After the initial shock wears off from the horribly unforgettable I-75 accidents that took 11 lives and sent 21 to local hospitals, it is natural to wonder about liability. Who is responsible for these accidents? Was something done incorrectly? Was something not done? Unfortunately, it will probably take years of going through the civil courts before these questions are answered for the people involved in the wreck, their families and friends, and the general public. In the meantime, however, we can attempt to determine which parties may have liability for the accident and to what degree.
Florida Highway Patrol
The first party to consider for responsibility is the Florida Highway Patrol, which closed I-75 on Sunday morning due to poor visibility only to reopen the road three hours later. Although the Florida Department of Law Enforcement is currently investigating FHP’s handling of the incident, FHP continues to defend its decision to reopen the interstate shortly before the accidents began to occur in a thick cloud of fog and smoke.
Even if it is determined that FHP is to some degree responsible for causing the accidents, however, collecting proper compensation from FHP for their civil liability will be extremely difficult. FHP is a state agent, which means that it is funded by and operates under the authority of the state of Florida. State agents operate under a different set of laws regarding liability than individuals or businesses in the private sector. A clause in the Florida Constitution explains that state agents can be held financially liable for an amount that cannot exceed $300,000/incident. In other words, even if FHP was found to be 100% liable in civil court for the accidents, the victims and their families in a best case scenario would have to divide the $300,000 award. This is called placing a legal cap on the state’s financial liability. The only way to avoid this liability limitation is to pass a law that specifically allows for a higher liability amount. Lawmakers, however, passed fewer and fewer of these bills into law over recent years, including only two last year.
Unlike FHP, the truck companies whose semi-trailers were involved in the accidents are not state agents and thus are not protected by the $300,000 cap. Instead, these companies are private businesses and may be held liable for the full amount of the total damages, regardless of the amount. The truck companies’ potential liability for the accidents will stem from how their drivers handled the situation on I-75. The drivers are employees of the truck companies, which means that the companies can be held liable for their drivers’ actions.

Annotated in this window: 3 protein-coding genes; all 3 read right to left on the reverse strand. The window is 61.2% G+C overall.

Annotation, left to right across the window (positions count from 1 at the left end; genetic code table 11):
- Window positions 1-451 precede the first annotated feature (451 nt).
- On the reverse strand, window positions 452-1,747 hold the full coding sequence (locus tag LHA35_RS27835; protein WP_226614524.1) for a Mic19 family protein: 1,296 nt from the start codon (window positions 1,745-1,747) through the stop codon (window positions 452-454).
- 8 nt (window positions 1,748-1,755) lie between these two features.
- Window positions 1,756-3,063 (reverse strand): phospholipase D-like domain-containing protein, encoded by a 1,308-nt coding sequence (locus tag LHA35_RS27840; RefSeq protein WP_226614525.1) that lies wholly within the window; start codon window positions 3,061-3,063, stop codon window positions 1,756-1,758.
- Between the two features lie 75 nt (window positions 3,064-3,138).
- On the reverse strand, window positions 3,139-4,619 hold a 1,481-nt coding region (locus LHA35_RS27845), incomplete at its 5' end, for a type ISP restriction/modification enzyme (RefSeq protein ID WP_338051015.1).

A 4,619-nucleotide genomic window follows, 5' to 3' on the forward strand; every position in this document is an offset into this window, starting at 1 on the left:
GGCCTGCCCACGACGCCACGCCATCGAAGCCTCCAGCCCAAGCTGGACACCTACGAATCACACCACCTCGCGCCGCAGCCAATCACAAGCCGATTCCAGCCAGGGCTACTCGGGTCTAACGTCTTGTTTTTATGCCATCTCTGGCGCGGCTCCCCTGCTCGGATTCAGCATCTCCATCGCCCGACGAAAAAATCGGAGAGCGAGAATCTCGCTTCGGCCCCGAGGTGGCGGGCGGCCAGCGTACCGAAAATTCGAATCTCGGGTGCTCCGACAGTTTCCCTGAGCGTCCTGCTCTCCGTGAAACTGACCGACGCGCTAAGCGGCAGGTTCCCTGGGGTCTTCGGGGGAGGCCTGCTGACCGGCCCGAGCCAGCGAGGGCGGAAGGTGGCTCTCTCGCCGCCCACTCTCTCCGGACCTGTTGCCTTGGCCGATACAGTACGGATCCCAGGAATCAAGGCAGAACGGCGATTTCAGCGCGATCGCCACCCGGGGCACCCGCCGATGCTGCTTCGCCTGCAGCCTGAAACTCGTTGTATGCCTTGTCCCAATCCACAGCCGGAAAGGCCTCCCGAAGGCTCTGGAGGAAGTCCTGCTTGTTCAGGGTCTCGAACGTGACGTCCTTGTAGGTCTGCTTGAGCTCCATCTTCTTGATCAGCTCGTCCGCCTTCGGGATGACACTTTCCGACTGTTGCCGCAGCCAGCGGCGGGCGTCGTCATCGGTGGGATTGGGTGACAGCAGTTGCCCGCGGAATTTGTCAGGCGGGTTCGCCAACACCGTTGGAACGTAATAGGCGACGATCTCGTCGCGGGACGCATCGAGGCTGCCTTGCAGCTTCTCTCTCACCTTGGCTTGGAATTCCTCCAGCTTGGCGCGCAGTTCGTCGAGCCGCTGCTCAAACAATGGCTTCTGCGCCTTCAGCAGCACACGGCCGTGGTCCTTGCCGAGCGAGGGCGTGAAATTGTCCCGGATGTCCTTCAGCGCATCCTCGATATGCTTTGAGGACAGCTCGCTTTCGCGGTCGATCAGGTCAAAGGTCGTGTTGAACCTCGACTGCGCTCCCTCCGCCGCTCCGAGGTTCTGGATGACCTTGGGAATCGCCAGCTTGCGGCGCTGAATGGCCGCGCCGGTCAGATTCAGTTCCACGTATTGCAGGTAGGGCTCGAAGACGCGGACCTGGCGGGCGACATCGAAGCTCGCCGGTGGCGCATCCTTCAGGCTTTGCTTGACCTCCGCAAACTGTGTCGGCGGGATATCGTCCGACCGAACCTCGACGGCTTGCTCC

As to whether the truck drivers can be held responsible for the accidents, we first look to the law. Federal regulations require truck drivers to take “extreme caution” in hazardous conditions such as fog and smoke, requiring that they reduce their speed or stop. The regulations further state that if reducing speed or stopping the truck would increase the hazard to passengers, the truck may be driven to the nearest place where safety is assured.
Now that we know what is required of truck drivers in such a hazardous situation, we look to what actions the truck drivers took during the I-75 accidents. FHP reported that on early Sunday, as smoke blocked visibility southbound on I-75, one semitrailer stopped in the center lane and another semitrailer stopped in the outside lane. Both trucks were rear-ended by other vehicles and those vehicles also were rear-ended. Two drivers and two passengers in the vehicles died, while neither truck driver was injured. Whether the truck companies are found liable will depend on whether the truck drivers negligently operated their semi-trailers, and whether the truck drivers are found to have been negligent will depend in part on whether they followed the federal regulations mentioned above.
A third party that may be liable for the accidents is the person who started the prarie fire. Fire officials have determined that the fire was started by a person, either accidentally or intentionally. The fire produced the thick smoke that covered stretches of the highway and contributed in reducing visibility to zero. Therefore, there is a connection between the person’s action of starting the fire and the accident, meaning that he could be held liable.
Three potential problems exist, however. First, the party responsible for starting the fire has not been identified and there is a good chance that s/he never will be. Second, even if that person is eventually discovered, the statute of limitations may expire and it will be too late to file a civil claim against that person. Third, it is important to keep in mind that most individuals have limited money to pursue in a civil lawsuit. In other words, it might be like trying to get blood out of a rock, even if liability is clearly found to exist.
Of course, liability is not in any way limited to these three parties. There very well may be other potentially liable parties that are not yet known to the public. Furthermore, liability can be shared by as many parties that are responsible. When multiple parties are held liable, there degree of fault will be apportioned into a percentage until the total degree of liability equals 100%.
Perhaps a fourth potential party we should mention for being potentially liable is the victims themselves. Under the law of comparative negligence, the degree of fault by those that are found liable will be reduced by the degree of fault by the victims in the accident who were also driving when the accident occurred. If it is determined in a court of law that the victims’ driving contributed to the accident occurring and continuing, then they will be found comparatively negligent, and their percent of liability will be deducted from the 100% liability apportionment.
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